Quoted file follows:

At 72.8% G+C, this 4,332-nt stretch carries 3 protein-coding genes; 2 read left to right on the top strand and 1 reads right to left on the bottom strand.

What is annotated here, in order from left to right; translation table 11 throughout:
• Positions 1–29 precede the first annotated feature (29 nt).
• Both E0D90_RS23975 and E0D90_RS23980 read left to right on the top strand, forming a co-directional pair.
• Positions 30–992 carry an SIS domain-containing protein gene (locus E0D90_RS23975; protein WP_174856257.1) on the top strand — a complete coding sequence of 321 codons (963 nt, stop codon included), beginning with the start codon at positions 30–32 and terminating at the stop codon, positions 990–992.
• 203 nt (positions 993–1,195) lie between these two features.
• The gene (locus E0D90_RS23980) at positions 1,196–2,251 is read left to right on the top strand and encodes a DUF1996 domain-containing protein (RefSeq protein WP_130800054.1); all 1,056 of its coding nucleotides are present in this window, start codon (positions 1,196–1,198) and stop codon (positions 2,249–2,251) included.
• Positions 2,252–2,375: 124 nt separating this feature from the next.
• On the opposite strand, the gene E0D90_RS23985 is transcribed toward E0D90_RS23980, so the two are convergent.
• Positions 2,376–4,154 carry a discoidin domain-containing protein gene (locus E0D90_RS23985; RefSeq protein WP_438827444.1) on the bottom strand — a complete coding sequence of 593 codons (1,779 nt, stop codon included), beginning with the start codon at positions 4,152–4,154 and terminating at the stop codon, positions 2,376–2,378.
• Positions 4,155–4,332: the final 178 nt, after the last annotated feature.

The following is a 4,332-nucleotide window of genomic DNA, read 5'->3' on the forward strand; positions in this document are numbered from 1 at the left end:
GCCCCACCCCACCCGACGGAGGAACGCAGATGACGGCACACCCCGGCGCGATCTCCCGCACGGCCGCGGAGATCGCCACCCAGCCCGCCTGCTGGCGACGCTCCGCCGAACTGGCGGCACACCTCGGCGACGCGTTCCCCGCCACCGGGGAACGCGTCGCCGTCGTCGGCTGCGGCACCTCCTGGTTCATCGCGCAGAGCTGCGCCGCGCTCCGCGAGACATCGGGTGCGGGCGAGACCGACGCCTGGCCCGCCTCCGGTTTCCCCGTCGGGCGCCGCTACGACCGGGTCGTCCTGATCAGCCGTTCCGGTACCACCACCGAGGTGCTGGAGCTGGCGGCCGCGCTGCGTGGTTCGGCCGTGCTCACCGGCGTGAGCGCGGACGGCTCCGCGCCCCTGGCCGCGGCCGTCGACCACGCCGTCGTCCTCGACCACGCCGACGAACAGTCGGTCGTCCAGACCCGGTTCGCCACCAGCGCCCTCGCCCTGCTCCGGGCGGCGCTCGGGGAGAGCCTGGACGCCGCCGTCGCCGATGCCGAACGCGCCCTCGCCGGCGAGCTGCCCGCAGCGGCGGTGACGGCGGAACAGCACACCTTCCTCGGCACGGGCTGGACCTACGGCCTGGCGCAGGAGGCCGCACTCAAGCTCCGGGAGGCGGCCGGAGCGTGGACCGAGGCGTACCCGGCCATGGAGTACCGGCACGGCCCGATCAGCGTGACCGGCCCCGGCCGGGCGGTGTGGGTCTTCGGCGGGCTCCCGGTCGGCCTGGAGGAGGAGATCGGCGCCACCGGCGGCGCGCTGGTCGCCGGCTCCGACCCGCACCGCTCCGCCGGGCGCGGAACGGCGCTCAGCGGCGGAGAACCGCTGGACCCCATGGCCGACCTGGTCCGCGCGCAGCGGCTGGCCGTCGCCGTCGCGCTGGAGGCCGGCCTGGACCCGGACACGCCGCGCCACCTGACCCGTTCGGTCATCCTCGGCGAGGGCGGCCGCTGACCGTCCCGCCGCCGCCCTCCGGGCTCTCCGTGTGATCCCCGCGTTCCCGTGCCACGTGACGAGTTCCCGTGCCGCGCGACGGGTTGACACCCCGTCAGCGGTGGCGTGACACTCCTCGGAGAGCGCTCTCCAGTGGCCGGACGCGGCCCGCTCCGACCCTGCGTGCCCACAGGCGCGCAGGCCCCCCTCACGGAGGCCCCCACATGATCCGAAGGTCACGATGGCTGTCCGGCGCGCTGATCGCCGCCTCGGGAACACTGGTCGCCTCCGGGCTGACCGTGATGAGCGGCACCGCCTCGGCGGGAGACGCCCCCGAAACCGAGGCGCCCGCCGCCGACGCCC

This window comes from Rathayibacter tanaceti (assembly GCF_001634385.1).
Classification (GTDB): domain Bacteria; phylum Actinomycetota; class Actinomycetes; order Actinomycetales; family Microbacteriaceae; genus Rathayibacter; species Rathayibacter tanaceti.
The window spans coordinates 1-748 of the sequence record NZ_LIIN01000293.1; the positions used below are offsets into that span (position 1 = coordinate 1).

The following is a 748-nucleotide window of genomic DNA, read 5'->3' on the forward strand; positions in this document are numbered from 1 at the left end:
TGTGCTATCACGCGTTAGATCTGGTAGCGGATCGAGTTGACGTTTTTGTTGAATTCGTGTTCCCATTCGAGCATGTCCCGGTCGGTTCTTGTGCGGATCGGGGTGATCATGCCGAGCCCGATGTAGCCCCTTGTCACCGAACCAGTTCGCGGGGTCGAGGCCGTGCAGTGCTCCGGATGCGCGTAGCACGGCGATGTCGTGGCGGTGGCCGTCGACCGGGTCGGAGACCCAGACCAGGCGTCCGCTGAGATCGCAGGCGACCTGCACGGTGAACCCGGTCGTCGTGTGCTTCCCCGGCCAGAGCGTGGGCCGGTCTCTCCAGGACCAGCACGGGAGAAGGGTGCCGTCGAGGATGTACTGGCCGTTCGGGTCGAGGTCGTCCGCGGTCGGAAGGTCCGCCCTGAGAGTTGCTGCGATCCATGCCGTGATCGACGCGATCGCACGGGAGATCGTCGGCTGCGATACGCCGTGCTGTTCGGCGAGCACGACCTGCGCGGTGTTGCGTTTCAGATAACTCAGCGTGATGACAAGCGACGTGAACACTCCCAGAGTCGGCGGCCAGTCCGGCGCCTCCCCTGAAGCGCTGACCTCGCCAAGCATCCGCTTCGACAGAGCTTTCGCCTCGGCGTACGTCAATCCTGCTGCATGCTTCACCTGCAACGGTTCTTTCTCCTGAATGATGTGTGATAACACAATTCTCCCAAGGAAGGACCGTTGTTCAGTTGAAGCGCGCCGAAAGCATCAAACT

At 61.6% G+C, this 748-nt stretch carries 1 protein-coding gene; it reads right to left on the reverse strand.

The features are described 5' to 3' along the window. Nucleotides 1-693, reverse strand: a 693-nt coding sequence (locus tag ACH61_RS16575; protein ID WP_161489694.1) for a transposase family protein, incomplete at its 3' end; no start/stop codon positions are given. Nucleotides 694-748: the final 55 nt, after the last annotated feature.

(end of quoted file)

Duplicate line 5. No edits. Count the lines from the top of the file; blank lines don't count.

• Positions 30–992 carry an SIS domain-containing protein gene (locus E0D90_RS23975; protein WP_174856257.1) on the top strand — a complete coding sequence of 321 codons (963 nt, stop codon included), beginning with the start codon at positions 30–32 and terminating at the stop codon, positions 990–992.